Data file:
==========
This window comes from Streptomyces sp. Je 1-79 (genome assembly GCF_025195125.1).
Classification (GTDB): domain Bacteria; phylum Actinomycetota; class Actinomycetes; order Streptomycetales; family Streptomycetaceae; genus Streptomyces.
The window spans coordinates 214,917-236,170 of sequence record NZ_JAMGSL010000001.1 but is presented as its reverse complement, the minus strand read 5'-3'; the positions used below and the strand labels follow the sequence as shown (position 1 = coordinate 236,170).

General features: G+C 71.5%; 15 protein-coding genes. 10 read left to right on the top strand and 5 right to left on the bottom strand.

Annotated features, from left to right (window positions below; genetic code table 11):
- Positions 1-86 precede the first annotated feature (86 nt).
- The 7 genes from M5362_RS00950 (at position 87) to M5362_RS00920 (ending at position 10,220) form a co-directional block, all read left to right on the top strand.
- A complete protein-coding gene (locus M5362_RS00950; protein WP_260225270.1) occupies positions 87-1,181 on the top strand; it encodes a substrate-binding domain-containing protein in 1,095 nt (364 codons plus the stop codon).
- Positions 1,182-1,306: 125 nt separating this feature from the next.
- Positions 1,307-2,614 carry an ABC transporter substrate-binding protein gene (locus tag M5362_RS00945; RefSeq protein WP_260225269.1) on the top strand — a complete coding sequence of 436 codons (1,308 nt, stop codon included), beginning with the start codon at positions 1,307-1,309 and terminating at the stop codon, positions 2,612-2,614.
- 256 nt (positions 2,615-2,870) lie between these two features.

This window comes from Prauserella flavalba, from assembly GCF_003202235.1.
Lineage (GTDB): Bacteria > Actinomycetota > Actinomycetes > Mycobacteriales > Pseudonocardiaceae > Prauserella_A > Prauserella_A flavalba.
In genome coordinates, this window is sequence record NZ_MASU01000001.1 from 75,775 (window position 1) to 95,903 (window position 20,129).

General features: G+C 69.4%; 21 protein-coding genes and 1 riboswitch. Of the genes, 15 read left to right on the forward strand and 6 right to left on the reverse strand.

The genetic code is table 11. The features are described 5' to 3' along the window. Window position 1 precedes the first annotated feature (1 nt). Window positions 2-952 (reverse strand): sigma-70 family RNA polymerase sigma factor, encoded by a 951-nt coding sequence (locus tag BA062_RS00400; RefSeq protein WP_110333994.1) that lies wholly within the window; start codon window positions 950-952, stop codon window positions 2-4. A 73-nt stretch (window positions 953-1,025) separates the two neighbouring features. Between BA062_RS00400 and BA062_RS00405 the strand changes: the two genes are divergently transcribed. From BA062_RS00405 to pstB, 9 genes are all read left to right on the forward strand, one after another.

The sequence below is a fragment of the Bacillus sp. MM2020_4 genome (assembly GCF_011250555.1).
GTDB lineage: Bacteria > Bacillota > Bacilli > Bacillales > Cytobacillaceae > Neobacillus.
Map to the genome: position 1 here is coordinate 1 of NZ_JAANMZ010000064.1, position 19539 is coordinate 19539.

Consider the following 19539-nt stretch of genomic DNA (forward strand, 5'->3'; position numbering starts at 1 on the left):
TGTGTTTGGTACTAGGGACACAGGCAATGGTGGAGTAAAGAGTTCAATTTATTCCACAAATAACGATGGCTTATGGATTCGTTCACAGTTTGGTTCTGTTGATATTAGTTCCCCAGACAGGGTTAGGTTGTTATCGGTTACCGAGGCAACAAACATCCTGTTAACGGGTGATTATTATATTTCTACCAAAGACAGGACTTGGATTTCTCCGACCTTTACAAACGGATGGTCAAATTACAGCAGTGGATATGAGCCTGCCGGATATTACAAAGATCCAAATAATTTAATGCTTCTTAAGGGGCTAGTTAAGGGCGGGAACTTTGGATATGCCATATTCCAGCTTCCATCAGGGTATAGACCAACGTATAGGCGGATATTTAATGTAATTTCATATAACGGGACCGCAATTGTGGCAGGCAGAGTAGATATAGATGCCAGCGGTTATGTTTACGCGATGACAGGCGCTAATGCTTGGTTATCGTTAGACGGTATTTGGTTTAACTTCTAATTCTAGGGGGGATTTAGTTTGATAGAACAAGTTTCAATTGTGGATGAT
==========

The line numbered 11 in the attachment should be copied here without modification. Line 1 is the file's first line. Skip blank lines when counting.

- 256 nt (positions 2,615-2,870) lie between these two features.